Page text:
Apartment Living: A Guide To Landlord And Tenant Responsibilities
There are almost 44.1 million renters in the United States, Pew Research Center reveals. Although many people dream of one day owning their own homes, renting has a host of unique benefits, including the flexibility to choose where you live, lower utility costs, and no maintenance or repair costs. If you’re a renter, it’s important to understand your responsibilities as a tenant, as well as those of your landlord. Being clear on your duties can help ensure maintenance problems are kept to a minimum and, if they do occur, are resolved quickly.
What are landlords responsible for?
In virtually all states, landlords are legally required to keep rentals fit for habitation. That means potentially dangerous hazards must be addressed and major repairs made promptly, so the rental remains liveable for tenants. If, for example, your roof starts leaking or the oven stops working, you need to let the landlord know, so they can fix or replace it. Landlords are also responsible for pest control.
Again, tenants must inform the landlord of any pest problems (like termites, cockroaches, or rats) as soon as possible. Landlords are also responsible for maintenance jobs between tenants. So, once a tenant vacates the rental, the landlord must inspect the property and make sure any issues are resolved before the next tenant moves in.
The landlord is also responsible for cleaning common areas throughout the building. Building cleaning services, in particular, can help ensure the building remains in keeping with health and safety rules. Professional cleaning skills and equipment are also key to ensuring optimal cleanliness and functionality throughout the year.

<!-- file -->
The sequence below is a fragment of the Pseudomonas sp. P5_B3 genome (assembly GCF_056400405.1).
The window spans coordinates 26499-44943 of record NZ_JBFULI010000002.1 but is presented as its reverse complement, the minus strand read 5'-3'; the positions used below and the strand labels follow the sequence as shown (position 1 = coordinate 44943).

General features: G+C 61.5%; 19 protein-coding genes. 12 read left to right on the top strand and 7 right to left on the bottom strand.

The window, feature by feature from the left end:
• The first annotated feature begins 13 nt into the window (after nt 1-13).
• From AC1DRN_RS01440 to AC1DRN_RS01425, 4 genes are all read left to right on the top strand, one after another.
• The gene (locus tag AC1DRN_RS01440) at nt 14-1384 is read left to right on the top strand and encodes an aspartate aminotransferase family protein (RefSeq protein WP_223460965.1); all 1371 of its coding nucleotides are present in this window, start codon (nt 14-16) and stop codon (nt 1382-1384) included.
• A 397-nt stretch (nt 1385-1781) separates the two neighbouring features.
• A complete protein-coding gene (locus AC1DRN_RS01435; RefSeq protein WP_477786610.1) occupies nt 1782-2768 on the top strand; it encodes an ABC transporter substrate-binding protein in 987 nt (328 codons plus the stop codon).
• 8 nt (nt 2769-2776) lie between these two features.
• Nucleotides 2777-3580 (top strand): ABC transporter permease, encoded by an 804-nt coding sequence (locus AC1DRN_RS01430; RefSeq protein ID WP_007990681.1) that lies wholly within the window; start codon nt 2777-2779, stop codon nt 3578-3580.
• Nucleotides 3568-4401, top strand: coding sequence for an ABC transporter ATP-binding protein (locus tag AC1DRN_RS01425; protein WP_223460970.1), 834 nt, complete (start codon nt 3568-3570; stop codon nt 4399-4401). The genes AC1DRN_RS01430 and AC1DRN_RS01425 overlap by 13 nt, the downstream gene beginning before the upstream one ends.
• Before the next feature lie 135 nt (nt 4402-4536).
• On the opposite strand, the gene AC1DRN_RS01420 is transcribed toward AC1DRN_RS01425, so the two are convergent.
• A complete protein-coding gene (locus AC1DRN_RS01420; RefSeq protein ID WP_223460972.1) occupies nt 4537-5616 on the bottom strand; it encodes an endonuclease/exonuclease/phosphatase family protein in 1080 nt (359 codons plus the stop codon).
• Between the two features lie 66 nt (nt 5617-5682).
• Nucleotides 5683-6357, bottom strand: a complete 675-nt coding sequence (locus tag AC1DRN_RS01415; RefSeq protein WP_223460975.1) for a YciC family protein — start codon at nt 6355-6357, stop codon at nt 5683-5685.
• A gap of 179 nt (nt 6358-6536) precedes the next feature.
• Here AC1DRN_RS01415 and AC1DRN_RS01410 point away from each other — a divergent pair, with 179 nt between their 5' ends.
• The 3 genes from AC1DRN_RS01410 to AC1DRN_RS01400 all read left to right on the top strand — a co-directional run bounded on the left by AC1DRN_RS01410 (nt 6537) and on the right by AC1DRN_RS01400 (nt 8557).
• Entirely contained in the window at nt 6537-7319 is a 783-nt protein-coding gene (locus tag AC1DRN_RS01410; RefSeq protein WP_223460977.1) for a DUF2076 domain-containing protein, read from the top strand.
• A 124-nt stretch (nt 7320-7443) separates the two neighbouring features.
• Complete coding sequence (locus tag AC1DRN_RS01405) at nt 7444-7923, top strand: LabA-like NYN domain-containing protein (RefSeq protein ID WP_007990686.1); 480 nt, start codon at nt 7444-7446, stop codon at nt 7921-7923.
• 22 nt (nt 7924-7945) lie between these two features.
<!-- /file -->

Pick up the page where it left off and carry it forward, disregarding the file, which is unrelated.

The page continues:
Similarly, landlords must also ensure the building is free from safety hazards. As such, smoke and carbon monoxide alarms must always be in place and in working condition. The tenant, however, is required to keep an eye on these alarms and replace low batteries as needed.
What are tenants responsible for?
Tenants also have their fair share of responsibilities. Namely, they must keep their apartment clean, so the landlord isn’t left with a huge cleaning job once they vacate. Correct garbage disposal is also required from tenants. Similarly, tenants are also required to take care of the property; damage created through carelessness must therefore be avoided.
Although landlords understand the usual wear and tear is a given, the rental shouldn’t be left in a notably worse condition than it was when they moved in. Tenants are responsible for any damage they cause to the rental (even if it was accidental) and must get any issues repaired as soon as possible.
Apartment living offers many benefits for tenants, most notably, a lack of maintenance fees. That said, tenants are still expected to look after their rental and keep it in good condition. If you have any questions about the details concerning the maintenance of your apartment, take the time to look over your lease and contact your landlord or property manager with any queries.